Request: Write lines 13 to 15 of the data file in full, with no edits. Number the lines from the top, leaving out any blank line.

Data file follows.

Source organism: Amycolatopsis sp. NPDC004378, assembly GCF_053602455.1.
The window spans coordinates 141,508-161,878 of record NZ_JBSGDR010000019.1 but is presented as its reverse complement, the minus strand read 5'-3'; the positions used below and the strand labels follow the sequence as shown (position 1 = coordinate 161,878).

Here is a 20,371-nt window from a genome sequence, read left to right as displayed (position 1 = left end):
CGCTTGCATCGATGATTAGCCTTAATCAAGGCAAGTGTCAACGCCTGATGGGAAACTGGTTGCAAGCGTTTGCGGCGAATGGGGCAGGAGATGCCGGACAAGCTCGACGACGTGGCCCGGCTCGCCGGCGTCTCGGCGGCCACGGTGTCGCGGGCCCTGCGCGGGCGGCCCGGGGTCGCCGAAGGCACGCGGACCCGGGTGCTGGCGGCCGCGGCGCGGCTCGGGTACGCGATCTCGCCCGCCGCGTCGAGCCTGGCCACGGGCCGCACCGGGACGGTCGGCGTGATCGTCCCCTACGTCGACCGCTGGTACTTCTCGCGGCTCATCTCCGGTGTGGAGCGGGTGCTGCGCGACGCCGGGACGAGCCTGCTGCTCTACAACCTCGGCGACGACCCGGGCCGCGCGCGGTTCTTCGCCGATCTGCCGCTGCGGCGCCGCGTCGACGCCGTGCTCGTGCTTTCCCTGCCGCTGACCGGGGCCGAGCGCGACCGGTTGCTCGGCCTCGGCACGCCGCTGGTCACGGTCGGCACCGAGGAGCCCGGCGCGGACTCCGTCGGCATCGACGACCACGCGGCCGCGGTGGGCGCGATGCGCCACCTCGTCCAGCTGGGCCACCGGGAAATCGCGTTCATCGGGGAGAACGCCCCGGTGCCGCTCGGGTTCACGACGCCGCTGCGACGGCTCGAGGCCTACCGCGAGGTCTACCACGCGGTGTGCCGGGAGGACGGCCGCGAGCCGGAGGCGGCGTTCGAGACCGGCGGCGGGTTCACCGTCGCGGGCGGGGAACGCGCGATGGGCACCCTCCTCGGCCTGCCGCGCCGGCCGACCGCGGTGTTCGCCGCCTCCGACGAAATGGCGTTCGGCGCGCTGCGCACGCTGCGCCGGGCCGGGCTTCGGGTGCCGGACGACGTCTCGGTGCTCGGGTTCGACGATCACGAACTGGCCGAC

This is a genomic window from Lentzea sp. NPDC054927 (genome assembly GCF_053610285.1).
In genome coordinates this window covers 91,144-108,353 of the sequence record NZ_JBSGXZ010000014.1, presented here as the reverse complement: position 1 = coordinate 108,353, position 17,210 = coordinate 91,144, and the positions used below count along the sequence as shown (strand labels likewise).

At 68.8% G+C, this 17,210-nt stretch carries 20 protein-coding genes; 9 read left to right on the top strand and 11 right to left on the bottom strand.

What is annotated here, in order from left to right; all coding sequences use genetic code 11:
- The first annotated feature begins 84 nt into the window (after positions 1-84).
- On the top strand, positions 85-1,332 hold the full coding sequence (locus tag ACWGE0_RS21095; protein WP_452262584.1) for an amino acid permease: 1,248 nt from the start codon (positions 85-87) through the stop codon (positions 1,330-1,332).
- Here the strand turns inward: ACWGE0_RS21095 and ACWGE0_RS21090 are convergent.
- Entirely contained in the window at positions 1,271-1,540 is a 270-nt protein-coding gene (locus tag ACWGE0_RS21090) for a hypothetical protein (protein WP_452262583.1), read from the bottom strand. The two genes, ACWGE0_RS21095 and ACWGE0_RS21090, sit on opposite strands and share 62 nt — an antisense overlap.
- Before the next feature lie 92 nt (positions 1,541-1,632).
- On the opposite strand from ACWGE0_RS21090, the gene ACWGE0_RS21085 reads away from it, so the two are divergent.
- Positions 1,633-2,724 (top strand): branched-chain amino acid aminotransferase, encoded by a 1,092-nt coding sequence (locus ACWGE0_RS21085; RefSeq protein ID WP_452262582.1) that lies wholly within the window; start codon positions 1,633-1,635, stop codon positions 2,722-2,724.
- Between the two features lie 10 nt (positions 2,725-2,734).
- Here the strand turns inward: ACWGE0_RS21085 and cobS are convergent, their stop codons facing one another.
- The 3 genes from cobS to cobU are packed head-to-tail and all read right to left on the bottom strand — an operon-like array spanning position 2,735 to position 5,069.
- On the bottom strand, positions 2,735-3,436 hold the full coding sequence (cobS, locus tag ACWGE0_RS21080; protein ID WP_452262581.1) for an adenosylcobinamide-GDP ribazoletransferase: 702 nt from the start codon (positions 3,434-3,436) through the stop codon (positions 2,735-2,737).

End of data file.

- Before the next feature lie 92 nt (positions 1,541-1,632).
- On the opposite strand from ACWGE0_RS21090, the gene ACWGE0_RS21085 reads away from it, so the two are divergent.
- Positions 1,633-2,724 (top strand): branched-chain amino acid aminotransferase, encoded by a 1,092-nt coding sequence (locus ACWGE0_RS21085; RefSeq protein ID WP_452262582.1) that lies wholly within the window; start codon positions 1,633-1,635, stop codon positions 2,722-2,724.